My God, I am so glad that I did not grow up in the age of the phone
I used to wake up and not check my phone. I would actually roll over and try to grab a few more Zs. I would listen to the morning birds sing and chatter outside the window, my head full of half-finished dreams.
I used to go for walks and not check my phone. I would actually look at the birds and trees and flowers without thinking about Instagramming them. I would move through the world like any other animal. None of us animals were cybernetically attached to a device.
I used to cook meals without taking pictures of any part of the entire process. I would eat the food that I prepared by myself, or with friends, and it was good. And that was what we would have called, back then, “an experience”. Nobody else in the world knew about that particular experience. It was nobodies business.
I used to not worry about what the president of the United States tweeted that day. There was no such thing as a Tweet back then. People just wrote articles and books. People had to do a lot of work to get those book and articles published. Not so today.
I used to savor a good book. I would actually just sit there on my couch and read page after page of a novel without checking my email every few minutes. When I was older I would enjoy a game of Bocce ball on the lawn and a couple of cold beers on a warm summer afternoon, after reading an entire novel. And I never once looked at my phone. I didn’t have one.
I was a late bloomer. I carried a flip phone far past its expiration date.
I used to care about what my friends, family, and community thought of me. It never crossed my mind that somebody in Russia might hate me for something that I wrote on a blog. Now I am supposed to care about what the whole world thinks of me, but I don’t really.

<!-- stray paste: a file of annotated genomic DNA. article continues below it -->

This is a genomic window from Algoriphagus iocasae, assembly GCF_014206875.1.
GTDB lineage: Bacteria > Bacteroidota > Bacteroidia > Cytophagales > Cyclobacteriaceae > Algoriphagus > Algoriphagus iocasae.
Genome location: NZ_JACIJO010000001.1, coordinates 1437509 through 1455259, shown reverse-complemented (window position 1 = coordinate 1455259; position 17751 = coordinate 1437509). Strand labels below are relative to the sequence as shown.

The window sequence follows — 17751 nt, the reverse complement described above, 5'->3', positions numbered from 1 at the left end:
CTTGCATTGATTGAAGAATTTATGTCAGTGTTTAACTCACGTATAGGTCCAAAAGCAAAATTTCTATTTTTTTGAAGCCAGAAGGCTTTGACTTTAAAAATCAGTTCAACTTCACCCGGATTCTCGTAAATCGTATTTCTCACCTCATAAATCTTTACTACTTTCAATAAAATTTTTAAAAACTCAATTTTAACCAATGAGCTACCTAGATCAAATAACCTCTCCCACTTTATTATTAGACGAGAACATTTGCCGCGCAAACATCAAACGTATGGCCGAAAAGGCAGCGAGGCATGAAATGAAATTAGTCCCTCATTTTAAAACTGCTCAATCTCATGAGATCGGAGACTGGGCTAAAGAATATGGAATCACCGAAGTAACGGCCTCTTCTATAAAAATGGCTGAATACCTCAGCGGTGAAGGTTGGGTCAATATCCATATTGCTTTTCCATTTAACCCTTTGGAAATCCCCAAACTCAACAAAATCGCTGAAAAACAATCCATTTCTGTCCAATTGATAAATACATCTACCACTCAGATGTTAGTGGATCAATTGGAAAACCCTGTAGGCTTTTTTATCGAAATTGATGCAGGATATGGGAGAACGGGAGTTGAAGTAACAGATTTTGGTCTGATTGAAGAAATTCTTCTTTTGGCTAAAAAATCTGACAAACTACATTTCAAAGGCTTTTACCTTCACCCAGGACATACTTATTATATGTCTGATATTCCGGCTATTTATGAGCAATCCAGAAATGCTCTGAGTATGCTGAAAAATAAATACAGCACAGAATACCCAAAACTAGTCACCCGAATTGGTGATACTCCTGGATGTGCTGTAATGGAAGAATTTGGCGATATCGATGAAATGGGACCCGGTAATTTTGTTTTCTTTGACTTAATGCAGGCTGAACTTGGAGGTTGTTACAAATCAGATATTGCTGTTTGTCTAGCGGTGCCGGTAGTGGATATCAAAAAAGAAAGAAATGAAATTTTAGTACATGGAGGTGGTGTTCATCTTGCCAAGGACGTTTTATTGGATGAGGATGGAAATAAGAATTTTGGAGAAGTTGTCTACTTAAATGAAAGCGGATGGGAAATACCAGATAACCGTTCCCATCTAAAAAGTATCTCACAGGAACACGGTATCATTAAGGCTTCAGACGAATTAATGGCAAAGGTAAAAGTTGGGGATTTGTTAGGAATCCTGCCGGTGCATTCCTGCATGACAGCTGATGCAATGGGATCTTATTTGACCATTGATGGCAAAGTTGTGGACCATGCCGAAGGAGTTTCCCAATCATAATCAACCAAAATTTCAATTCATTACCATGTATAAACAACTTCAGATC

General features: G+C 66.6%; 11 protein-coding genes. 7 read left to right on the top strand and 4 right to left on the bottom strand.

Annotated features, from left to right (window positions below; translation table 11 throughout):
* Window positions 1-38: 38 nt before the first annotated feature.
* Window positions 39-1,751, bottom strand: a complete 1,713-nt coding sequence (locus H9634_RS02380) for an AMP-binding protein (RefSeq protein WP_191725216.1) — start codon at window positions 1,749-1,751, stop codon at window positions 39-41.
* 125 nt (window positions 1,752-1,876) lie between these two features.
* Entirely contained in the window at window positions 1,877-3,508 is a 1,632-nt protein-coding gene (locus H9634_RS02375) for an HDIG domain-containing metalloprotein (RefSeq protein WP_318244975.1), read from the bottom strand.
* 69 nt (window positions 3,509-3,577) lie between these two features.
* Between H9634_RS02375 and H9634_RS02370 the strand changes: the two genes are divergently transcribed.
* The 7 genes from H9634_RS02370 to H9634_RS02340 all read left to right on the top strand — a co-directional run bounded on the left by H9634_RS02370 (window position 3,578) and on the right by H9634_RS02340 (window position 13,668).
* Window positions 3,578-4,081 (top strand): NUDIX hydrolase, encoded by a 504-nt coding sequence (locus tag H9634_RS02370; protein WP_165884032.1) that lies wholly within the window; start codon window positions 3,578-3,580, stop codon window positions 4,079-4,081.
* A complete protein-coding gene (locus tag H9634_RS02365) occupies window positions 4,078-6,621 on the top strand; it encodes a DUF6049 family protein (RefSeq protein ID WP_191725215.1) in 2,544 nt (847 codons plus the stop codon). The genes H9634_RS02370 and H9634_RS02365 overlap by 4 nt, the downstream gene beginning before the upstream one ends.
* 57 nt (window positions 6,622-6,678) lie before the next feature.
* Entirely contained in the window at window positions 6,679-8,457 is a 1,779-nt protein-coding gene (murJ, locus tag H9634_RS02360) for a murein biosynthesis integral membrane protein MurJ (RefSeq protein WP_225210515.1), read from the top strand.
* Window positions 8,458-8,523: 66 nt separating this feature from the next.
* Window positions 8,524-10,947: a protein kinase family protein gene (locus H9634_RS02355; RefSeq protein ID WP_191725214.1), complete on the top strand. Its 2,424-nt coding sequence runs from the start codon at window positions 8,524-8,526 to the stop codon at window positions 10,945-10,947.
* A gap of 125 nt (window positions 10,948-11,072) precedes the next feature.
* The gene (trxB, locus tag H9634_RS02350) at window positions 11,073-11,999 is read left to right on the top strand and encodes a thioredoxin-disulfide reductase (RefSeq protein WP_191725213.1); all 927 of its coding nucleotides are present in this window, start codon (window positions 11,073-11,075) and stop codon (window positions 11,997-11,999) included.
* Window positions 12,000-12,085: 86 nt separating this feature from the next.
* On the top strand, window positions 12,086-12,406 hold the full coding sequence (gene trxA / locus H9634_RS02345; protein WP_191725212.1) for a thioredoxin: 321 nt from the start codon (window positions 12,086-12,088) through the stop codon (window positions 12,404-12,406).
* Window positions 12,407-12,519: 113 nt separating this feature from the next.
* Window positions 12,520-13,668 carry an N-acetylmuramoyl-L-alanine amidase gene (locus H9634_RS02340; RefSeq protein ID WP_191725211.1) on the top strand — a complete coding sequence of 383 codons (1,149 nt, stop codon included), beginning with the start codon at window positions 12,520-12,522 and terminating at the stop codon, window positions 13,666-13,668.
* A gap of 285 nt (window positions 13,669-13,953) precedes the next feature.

I used to enjoy watching movies without compulsively googling stuff. There was literally a period in history when people could enjoy going to a movie and then go to a restaurant or coffeeshop (a coffeeshop is that place where now everyone is just staring at their devices) and talk about the movie with other people. We did have the internet, yes, and we could look up stuff about the movie if we wanted to. But later.
But later. Not right the fuck now.
I used to drive a car without any help from my phone. I was lost a lot. But then my map skills increased because I didn’t like being lost. Now I just rely on my phone to tell me where to go. I am lost without my implant.
I used to drive a car to some place for some reason without once touching or looking at my phone. I would think of things, and I would imagine things. And then, when I got to some place, I would be there. For years, I lived without looking at an Instagram account and wondering if it was real. Now I know that none of it is real, but I still look at it as if it were. It is not real, but it is real.
Now, we have these endless questions in our minds: Is this real? Who is real? What is real?
I used to read newspapers and magazines occasionally. It was relaxing, like sitting on the beach as the waves lapped at my toes. But now I check my Facebook feed as the moon rises on the horizon, and I don’t see it. And then I do see it and I Instagram it. I don’t forget the hashtags.
I used to go backpacking in the wilderness without the internet. I didn’t even have a cell phone for a while, but finally I got one for emergencies. Especially bears. If a bear was attacking me I would definitely want to call someone. Now, “emergencies” has turned into “all the time”. Now my phone is a cybernetic transplant attached directly to my soul, sucking out all the creativity and joy there for its own nourishment.
Back before I became a unified organism with my phone, I had a lot of problems. Now, if problems arise I can simply look at my phone and they will disappear.